Ernst Lubitsch on the Plight of Film Comedy

The Film Comedy

Ernst Lubitsch on the Plight of Film Comedy


Artur Vieregg, Lichtbild-Bühne no. 28, July 12, 1919


Why do we have so few film comedies? And why do we have so few theatre comedies? Both questions have the same answer: Because we have so few good comedy authors. But that is not the only reason.

It is doubtless of interest to know what a well-regarded representative of German comedy thinks about this issue. He had the following to say:
“The main cause of the plight of film comedy is the indifference with which film comedies are treated in German film factories. Those people are beholden to the frankly barbaric idea that comedy is a lower art form than the drama. As a result, dramas are sold for higher than comedies are. So comedies are expected to be made cheaply.
What audiences think is entirely misunderstood. As the theatre has proven often enough, a comedy, a farce, or an operetta bring in considerably more than a serious play. Our film people ought to get that through their thick skulls and kindly make the effort to produce film comedies with greater care and invest more in them.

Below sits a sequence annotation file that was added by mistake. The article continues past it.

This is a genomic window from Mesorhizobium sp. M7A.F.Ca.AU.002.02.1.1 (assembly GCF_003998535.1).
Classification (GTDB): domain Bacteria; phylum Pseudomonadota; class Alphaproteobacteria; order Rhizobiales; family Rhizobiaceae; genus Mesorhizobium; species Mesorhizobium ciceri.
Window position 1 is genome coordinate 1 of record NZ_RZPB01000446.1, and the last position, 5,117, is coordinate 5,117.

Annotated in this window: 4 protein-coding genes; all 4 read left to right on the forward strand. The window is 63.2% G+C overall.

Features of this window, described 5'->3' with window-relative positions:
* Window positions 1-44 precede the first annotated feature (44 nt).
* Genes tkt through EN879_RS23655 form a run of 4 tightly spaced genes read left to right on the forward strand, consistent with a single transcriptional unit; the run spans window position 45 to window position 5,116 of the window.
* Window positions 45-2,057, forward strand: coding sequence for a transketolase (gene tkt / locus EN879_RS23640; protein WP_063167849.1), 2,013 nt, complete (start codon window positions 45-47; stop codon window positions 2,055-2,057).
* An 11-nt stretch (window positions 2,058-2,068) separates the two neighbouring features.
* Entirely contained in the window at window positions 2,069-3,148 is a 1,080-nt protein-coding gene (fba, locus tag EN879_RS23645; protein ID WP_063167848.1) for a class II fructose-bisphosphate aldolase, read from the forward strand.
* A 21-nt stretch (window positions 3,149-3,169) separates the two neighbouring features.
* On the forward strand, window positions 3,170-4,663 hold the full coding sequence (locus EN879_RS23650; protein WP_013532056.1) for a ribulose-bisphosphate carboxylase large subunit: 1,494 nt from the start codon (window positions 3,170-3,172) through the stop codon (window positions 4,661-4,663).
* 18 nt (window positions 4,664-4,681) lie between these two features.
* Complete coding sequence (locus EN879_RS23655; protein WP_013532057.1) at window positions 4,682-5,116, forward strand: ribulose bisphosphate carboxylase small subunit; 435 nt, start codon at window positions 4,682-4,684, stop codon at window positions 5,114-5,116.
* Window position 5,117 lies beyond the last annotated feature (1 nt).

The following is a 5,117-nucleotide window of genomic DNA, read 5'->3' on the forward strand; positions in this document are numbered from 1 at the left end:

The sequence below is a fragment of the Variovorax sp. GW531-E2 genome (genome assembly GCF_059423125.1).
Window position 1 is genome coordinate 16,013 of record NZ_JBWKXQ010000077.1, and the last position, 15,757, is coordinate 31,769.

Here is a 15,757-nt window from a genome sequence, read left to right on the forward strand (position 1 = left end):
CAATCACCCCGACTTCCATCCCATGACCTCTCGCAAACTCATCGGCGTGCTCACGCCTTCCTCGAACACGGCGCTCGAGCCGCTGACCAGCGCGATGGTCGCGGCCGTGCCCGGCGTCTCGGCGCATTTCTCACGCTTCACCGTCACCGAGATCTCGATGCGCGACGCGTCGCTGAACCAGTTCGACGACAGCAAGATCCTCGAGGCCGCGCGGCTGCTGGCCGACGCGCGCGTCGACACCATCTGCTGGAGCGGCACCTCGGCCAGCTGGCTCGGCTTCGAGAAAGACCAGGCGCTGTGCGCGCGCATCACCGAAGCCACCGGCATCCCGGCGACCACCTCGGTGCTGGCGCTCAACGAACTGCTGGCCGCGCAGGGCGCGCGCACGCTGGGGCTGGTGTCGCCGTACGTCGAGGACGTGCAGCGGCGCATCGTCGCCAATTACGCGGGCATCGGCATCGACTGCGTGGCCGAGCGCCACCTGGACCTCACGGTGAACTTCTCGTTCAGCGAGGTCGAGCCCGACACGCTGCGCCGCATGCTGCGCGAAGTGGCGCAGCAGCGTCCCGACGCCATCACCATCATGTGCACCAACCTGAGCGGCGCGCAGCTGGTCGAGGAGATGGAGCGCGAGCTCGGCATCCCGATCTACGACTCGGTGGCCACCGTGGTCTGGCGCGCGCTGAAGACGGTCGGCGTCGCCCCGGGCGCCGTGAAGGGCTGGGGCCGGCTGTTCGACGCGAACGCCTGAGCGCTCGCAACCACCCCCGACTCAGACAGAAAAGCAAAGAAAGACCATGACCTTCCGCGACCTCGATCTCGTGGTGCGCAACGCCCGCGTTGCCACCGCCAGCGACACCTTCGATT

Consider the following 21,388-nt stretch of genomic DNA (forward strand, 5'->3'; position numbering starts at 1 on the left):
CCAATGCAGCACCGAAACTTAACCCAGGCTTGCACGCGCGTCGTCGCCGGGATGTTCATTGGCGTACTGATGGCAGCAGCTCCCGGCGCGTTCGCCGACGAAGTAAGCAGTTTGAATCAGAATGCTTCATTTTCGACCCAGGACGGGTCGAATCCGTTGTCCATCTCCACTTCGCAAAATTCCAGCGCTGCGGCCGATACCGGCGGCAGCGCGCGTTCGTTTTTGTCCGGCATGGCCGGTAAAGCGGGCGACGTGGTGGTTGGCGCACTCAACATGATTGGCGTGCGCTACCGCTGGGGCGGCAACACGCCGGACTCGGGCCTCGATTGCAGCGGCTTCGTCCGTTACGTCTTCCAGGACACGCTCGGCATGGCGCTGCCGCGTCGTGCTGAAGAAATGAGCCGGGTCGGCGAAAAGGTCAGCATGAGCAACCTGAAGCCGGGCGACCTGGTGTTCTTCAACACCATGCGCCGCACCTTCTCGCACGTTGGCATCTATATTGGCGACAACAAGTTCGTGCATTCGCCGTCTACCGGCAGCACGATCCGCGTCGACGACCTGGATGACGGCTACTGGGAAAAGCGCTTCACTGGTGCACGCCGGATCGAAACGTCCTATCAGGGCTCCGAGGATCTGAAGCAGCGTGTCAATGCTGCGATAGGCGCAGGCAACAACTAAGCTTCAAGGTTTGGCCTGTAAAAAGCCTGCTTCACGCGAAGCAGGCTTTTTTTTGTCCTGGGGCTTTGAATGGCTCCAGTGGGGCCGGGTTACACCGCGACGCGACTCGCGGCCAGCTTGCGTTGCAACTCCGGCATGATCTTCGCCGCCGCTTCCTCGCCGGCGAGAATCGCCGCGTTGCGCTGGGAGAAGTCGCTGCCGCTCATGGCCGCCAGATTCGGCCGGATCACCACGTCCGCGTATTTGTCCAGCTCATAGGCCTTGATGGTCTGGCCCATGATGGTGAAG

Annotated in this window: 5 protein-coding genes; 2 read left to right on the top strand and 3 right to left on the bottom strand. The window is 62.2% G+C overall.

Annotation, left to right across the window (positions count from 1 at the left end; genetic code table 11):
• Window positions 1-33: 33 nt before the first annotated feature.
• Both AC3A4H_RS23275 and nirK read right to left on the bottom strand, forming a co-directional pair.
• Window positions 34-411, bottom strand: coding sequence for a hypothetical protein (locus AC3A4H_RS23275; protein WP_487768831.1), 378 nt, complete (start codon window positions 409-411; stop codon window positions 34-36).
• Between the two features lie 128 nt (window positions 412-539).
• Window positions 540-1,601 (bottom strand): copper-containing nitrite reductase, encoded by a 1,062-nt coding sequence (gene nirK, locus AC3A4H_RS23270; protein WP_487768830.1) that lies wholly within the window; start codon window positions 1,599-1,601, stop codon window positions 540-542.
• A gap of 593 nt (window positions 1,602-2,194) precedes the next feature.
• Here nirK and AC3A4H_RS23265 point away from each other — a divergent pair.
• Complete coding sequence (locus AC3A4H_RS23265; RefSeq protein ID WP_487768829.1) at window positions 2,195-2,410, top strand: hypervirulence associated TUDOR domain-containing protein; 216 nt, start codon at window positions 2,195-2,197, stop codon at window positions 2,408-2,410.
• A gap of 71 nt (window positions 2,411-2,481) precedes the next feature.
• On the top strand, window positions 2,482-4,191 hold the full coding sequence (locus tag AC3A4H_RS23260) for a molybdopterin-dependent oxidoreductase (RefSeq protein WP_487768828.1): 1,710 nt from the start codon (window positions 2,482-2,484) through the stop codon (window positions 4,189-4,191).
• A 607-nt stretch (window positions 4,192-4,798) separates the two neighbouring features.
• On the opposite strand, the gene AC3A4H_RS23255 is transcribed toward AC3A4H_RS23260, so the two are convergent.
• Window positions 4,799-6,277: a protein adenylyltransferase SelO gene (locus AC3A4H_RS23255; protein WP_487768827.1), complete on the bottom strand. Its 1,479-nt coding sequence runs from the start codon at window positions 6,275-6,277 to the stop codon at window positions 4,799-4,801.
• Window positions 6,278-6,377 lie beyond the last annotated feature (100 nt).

It is no wonder, with such a low level of comedy production, that our comedies are less popular than other pieces. On the other hand, really well made comedies are just as successful as equally well made dramas.



But the good will of manufacturers is hardly enough for making comedies; that requires a very special talent. I would almost go so far as to say that it is harder to make a comedy than a drama.

The text of a comedy alone is incomparably harder. It ought not to be perceived as unnecessary ballast, but must augment the humor of the performance. Writing this text demands a particular agility. I have often encountered writers of stage comedy who were incapable of coming up with even a single humorous intertitle.

Our film manufacturers ought to take all of these observations to heart and resolve to put the production of comedies on equal ground with that of serious films, especially where compensation for comedy scripts is concerned.”

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